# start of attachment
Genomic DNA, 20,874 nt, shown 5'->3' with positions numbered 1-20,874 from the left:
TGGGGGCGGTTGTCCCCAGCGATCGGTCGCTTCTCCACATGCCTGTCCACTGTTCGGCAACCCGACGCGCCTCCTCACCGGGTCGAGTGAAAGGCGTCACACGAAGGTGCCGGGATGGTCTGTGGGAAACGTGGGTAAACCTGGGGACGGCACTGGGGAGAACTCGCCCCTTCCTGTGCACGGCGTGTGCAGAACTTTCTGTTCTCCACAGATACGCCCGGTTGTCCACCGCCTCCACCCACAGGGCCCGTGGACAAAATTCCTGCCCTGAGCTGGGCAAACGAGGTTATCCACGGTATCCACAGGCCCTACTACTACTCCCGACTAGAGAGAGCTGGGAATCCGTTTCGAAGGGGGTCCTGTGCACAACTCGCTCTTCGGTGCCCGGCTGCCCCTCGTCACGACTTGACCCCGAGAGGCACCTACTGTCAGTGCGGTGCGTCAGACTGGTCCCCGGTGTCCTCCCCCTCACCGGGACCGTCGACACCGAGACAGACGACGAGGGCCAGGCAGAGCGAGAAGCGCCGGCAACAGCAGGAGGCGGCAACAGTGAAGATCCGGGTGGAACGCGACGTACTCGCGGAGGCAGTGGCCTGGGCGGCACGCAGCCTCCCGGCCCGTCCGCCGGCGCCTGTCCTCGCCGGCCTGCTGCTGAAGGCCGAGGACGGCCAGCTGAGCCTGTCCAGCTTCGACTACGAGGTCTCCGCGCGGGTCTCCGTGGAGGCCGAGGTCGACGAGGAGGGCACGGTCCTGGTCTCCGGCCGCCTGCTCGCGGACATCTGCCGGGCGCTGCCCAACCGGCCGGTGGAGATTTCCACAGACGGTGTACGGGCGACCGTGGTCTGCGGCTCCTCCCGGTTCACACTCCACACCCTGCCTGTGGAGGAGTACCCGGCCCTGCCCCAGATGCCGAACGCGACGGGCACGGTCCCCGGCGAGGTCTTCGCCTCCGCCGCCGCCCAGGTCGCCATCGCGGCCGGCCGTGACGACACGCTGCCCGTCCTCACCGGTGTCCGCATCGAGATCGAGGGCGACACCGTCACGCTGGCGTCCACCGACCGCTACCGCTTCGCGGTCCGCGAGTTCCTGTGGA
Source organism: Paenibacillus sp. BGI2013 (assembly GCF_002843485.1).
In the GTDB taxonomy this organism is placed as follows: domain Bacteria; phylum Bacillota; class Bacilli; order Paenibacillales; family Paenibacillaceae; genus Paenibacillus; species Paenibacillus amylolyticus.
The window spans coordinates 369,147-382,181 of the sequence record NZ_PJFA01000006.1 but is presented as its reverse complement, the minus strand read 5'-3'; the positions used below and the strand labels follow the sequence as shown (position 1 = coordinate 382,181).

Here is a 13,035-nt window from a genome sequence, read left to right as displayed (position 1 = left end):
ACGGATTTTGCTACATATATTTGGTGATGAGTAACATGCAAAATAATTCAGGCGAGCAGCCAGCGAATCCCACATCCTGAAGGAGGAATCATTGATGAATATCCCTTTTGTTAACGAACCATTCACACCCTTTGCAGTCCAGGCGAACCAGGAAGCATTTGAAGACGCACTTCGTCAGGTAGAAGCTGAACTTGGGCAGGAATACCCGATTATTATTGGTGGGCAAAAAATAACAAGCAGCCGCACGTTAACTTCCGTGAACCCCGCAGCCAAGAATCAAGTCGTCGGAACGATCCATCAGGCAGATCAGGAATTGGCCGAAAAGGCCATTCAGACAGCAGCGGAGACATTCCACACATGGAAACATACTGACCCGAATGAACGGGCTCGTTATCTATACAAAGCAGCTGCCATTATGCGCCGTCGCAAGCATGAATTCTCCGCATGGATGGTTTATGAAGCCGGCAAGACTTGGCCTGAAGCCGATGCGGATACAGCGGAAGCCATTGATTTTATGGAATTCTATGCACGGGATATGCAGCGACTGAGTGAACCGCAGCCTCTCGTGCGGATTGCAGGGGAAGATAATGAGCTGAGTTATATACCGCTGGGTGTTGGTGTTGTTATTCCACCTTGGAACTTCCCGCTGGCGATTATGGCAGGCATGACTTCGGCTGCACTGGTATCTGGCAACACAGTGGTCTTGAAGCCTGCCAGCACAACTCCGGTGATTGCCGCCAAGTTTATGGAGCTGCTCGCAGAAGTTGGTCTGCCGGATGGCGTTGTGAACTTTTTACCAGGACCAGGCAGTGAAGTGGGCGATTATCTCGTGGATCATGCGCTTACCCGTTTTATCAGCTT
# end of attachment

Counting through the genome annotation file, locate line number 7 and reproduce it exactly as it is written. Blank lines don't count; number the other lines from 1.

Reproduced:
ACGGATTTTGCTACATATATTTGGTGATGAGTAACATGCAAAATAATTCAGGCGAGCAGCCAGCGAATCCCACATCCTGAAGGAGGAATCATTGATGAATATCCCTTTTGTTAACGAACCATTCACACCCTTTGCAGTCCAGGCGAACCAGGAAGCATTTGAAGACGCACTTCGTCAGGTAGAAGCTGAACTTGGGCAGGAATACCCGATTATTATTGGTGGGCAAAAAATAACAAGCAGCCGCACGTTAACTTCCGTGAACCCCGCAGCCAAGAATCAAGTCGTCGGAACGATCCATCAGGCAGATCAGGAATTGGCCGAAAAGGCCATTCAGACAGCAGCGGAGACATTCCACACATGGAAACATACTGACCCGAATGAACGGGCTCGTTATCTATACAAAGCAGCTGCCATTATGCGCCGTCGCAAGCATGAATTCTCCGCATGGATGGTTTATGAAGCCGGCAAGACTTGGCCTGAAGCCGATGCGGATACAGCGGAAGCCATTGATTTTATGGAATTCTATGCACGGGATATGCAGCGACTGAGTGAACCGCAGCCTCTCGTGCGGATTGCAGGGGAAGATAATGAGCTGAGTTATATACCGCTGGGTGTTGGTGTTGTTATTCCACCTTGGAACTTCCCGCTGGCGATTATGGCAGGCATGACTTCGGCTGCACTGGTATCTGGCAACACAGTGGTCTTGAAGCCTGCCAGCACAACTCCGGTGATTGCCGCCAAGTTTATGGAGCTGCTCGCAGAAGTTGGTCTGCCGGATGGCGTTGTGAACTTTTTACCAGGACCAGGCAGTGAAGTGGGCGATTATCTCGTGGATCATGCGCTTACCCGTTTTATCAGCTT